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Student Sean Meloy Honored to Attend the Democratic National Convention

Article about College of Education senior Sean Meloy serving as an alternate delegate at the 2008 Democratic National Convention

by Joe Savrock (September 2008)

DSCN1582.jpgUNIVERSITY PARK, Pa. – Sean Meloy was thrilled to fulfill one of his biggest aspirations: to be part of the Pennsylvania delegation at the Democratic National Convention.

Meloy, a College of Education senior, served as an alternate delegate at the Democrats’ highly visible national event, held this past August in Denver. “It was an exhilarating experience, being at the focal point of history and the center of attention of the entire country,” he says. “It was constant action, constant fun, and all based around politics and the Democratic Party—two things I live for.”

Meloy is double majoring in Secondary Social Studies Education and Political Science. He also is working toward a minor in History. His coursework reflects a strong interest in American politics that he displayed as a student at Hampton High School in the North Hills of Pittsburgh. “I started a Young Democrats group there for the 2004 election,” he says.

After enrolling at Penn State, Meloy joined the College Democrats, a student organization that takes an active role in encouraging political awareness. Meloy worked his way up through the College Democrats, first becoming the organization’s treasurer and now serving as its president.

Me with Bill Clinton.jpgThe process to become a delegate was straightforward. “Early on in the primary, I sent a pledge form to the Pennsylvania Democratic Party saying that I supported Hillary Clinton and would like to run to be a delegate for her,” says Meloy. “I got a call from her campaign asking if I would like to run as an alternate delegate, which in itself is a great honor for someone my age—I was not expecting anything at all.”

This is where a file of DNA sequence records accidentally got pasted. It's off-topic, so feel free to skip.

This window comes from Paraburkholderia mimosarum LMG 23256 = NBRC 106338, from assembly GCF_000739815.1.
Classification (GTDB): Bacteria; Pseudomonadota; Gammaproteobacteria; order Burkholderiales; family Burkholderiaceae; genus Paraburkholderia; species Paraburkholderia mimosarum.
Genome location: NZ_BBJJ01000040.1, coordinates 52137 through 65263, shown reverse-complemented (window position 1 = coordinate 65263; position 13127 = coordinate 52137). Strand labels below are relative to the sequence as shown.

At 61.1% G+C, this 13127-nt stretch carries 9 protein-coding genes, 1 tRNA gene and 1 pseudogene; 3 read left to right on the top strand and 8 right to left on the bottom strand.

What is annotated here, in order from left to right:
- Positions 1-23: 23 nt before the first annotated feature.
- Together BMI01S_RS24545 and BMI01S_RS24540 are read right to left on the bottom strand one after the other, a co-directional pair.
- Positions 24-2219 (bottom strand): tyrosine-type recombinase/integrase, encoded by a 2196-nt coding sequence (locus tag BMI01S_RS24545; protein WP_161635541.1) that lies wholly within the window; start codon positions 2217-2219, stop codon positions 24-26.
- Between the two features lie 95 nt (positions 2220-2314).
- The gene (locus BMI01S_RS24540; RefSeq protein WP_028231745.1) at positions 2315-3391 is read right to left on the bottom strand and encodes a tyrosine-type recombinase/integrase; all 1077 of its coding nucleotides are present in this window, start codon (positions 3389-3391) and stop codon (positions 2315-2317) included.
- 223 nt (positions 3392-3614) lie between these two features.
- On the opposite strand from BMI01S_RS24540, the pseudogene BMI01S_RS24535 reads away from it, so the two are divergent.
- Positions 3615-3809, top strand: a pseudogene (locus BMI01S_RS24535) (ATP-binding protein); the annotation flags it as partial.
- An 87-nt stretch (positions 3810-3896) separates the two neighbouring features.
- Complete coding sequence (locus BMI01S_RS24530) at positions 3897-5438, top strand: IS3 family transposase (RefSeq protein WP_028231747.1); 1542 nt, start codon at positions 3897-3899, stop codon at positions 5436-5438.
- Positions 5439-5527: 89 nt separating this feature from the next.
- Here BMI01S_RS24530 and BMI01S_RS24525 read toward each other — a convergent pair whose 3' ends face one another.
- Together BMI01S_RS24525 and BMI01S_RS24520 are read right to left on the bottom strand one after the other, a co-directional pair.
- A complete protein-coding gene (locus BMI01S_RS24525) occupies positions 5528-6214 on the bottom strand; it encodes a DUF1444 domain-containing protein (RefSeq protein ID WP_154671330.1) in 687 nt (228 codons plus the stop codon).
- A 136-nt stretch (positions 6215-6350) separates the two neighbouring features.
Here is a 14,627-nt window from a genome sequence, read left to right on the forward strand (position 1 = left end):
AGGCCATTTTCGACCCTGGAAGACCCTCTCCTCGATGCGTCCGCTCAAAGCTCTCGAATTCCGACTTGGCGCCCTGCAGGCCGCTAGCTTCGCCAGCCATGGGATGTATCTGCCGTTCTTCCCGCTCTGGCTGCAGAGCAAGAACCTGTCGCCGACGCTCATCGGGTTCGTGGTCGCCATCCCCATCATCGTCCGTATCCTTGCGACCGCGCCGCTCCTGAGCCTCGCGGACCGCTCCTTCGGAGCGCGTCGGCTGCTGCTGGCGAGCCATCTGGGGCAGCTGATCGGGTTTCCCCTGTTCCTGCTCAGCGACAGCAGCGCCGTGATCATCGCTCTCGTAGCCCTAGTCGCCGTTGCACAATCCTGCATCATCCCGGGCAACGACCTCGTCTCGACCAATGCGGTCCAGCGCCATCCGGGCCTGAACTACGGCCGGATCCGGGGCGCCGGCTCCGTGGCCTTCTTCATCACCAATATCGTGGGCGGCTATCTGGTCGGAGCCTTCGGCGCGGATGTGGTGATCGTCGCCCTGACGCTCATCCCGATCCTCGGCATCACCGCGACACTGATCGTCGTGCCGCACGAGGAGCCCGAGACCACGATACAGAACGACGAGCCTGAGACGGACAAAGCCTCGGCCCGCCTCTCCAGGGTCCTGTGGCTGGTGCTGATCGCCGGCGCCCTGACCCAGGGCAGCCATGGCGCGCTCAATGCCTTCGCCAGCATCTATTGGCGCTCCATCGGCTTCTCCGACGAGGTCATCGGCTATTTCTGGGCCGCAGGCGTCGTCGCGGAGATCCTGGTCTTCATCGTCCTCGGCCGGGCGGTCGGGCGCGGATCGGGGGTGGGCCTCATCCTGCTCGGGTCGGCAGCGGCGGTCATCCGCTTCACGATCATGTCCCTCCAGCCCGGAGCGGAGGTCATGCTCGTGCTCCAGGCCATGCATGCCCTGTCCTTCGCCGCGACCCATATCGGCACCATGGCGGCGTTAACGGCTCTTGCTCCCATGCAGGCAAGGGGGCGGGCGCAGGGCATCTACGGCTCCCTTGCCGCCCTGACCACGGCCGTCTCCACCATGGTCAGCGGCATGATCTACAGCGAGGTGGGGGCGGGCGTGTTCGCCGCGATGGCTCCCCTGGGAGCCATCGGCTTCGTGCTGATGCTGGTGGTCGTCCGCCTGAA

In order to have his name placed on the ballot for the April 22 primary election, Meloy had to submit a petition containing at least 250 signatures from registered Democrats in the 5th Congressional District. Despite frigid January temperatures, he canvassed neighborhoods in the district and collected the required 250 names.

In the primary, Meloy received more votes than his Barack Obama counterpart. Thus he was elected to attend the convention—but as an alternate, he could vote only in the event of another delegate’s illness or incapacitation.

“I was truly honored to be asked, and then elected, to go to the convention,” Meloy says. “It was the experience of a lifetime.”

Meloy attended a preliminary event—the College Democrats of America Convention, a gathering of students involved in College Democrats chapters on campuses nationwide. “There was a wonderful set of speakers,” he said. “We talked about how much the next President will affect our lives when we leave school.”

Once the main convention started, Meloy’s schedule remained full. He and other Pennsylvania elected officials and party officials attended most events as a group. Every morning the group attended a delegation breakfast, where they heard general announcements and listened to party speakers. Among the prominent speakers were Gov. Ed Rendell, Sen. Robert Casey, State Democratic Chairman T.J. Rooney, Vice Presidential nominee Joe Biden, and various U.S. and state representatives.

“We would then usually go to speaker presentations, caucus meetings, or delegation parties before heading to the Pepsi Center for the actual convention in the evening,” related Meloy.

“I got to meet and see many important figures in our country’s government and the Democratic Party,” continued Meloy. “Many of them were very approachable.” Among the notables he met were Vermont Gov. Howard Dean, former Secretary of State Madeline Albright, Montana Gov. Brian Schweitzer—“a great speaker,” says Meloy—and cable television newscasters Chris Matthews, Anderson Cooper, and Paul Begala.

Meloy had “mixed feelings” about Hillary Clinton’s motion and the subsequent move to suspend the state roll call and put Obama’s nomination to a vote by acclimation. “As an ardent Clinton supporter, I felt that her delegates should have been able to cast their full vote in order to have a number for the history books,” he says. “However, I also see why she called for the vote by acclimation, for there have been people who have been slow to get on the Obama bandwagon, and we all need to stand behind our party’s nominee.”

Meloy hopes to see increased student participation on Election Day. “This election is very important to all students, whether they be in college or any other level," he says. "This decision will affect us the rest of our lives.”